So, yes, there’s a lot of Bradbury himself here who, as a boy, went to carnivals too.  At one he met a “Mr. Electrico” who did a static electricity act and who told Bradbury he would “live forever.”  This was, perhaps, the goad that brought him to being a writer, achieving immortality through his work.  In any event, vignettes about carnivals kept showing up in his earlier work, finally coalescing in his 1962 novel SOMETHING WICKED THIS WAY COMES — one that he was already trying to pitch as220px-Something_Wicked_This_Way_Comes_(1983_movie_poster) a movie, although it didn’t finally get made until 1983.  This was a troubled movie, however.  Directed by Jack Clayton, its initial version was panned by preview audiences, causing major re-shooting 8 to 10 months later, rebuilding the sets, bringing back the actors including the boys who had grown in the meantime.  There was also a falling out between Bradbury and the director, this due to bringing in John Mortimer (also writer of RUMPOLE OF THE BAILEY)
as a “script doctor” at the studio’s insistence behind Bradbury’s back.

The major thrust though is the innocence of childhood, with both terror and joy as seen through young eyes, in this case with a carnival which should bring happiness but, instead, preys on the loneliness, the vulnerabilities, the unhappiness of many of the town’s people.  Offers are made — people’s dearest desires — but when accepting there’s always a catch.   The losses are people’s souls, captured as grotesques to be added to Mr. Dark’s menagerie, who also has designs on the children.  And hence the ending, when one of the kids’ father breaks through his regret of years in the past, of having failed his son once when he was little, and discovering as well that the antidote to evil is laughter.  Laughter, love, and joy.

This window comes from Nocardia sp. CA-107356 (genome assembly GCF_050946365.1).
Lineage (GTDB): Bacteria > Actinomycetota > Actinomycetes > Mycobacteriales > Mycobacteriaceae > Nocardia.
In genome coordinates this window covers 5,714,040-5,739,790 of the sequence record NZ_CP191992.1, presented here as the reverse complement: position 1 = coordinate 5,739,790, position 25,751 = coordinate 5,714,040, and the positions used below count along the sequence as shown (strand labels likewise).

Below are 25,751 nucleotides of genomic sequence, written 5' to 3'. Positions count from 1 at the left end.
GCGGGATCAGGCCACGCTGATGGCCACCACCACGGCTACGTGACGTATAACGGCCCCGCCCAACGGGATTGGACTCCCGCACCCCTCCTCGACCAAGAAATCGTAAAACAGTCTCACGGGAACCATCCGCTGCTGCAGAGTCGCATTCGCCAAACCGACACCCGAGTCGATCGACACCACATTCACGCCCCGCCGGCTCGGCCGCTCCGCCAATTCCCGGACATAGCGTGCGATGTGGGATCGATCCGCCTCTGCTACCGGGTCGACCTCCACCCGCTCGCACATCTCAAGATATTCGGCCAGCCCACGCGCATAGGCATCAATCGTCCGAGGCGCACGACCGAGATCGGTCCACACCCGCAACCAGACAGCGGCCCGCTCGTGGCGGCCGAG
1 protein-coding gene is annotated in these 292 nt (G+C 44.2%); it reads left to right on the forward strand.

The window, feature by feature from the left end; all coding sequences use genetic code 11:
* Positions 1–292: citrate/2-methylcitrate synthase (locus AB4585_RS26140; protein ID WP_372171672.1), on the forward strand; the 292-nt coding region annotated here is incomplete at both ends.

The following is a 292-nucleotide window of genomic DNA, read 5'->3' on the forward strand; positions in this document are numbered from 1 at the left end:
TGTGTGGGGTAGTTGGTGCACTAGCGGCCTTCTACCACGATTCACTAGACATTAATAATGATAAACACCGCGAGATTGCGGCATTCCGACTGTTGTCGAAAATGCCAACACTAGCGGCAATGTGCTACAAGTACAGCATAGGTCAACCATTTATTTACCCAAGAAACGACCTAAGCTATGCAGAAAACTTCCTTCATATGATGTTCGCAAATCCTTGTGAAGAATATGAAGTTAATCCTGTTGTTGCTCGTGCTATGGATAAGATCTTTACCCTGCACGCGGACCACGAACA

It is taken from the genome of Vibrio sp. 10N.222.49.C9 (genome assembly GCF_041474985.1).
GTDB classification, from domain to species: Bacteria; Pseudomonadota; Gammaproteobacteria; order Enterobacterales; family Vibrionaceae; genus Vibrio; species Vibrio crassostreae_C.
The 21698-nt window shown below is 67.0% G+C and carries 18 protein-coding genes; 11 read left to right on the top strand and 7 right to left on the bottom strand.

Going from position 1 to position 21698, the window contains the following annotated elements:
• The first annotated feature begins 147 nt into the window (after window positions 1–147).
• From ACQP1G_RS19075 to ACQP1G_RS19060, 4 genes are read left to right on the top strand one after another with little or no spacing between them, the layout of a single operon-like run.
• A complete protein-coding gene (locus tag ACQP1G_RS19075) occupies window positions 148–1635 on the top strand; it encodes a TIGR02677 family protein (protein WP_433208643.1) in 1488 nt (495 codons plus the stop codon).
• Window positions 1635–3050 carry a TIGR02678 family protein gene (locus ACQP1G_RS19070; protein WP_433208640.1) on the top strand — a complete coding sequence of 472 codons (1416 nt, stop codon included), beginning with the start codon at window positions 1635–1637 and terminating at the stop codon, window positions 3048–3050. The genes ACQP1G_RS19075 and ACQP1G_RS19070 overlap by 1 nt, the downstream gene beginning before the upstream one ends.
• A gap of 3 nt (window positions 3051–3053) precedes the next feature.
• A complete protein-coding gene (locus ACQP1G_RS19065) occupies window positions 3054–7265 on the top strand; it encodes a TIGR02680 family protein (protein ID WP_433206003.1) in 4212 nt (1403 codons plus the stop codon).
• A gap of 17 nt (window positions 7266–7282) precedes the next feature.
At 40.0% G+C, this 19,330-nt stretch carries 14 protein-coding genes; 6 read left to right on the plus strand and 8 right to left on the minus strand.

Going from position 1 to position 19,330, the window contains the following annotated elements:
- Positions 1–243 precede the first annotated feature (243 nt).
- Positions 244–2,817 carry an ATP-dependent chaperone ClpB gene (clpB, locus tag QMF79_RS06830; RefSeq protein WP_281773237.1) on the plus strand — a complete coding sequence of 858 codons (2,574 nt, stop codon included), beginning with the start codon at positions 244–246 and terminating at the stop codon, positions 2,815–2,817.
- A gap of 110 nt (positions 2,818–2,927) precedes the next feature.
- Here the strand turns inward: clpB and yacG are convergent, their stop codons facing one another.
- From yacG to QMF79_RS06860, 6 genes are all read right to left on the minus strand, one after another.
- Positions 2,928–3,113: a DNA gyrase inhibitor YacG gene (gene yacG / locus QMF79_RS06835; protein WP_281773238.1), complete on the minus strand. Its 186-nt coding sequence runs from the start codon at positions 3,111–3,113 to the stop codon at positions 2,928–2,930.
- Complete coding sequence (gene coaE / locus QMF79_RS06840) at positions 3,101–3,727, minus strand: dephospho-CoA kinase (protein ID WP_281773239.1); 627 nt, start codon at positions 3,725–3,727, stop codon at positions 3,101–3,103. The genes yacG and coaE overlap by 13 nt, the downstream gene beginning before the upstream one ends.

As was noted afterward in the discussion, perhaps not all people will buy that premise.  And even “corrected,” the ending is still rough.  The film, even fixed, was not a success at the box office, according to Wikipedia having grossed  a little bit less than half of its cost.  Nevertheless, it was still well worth seeing, as Wikipedia further quotes Roger Ebert as stating:

“It’s one of the few literary adaptations I’ve seen in which the film not only captures the mood and tone of the novel, but also the novel’s style. Bradbury’s prose is a strange hybrid of craftsmanship and lyricism.  He builds his stories and novels in a straightforward way, with strong plotting, but his sentences owe more to Thomas Wolfe than to the pulp tradition, and the lyricism isn’t missed in this movie.  In its descriptions of autumn days, in its heartfelt conversations between a father and a son, in the unabashed romanticism of its evil carnival and even in the perfect rhythm of its title, this is a horror movie with elegance.”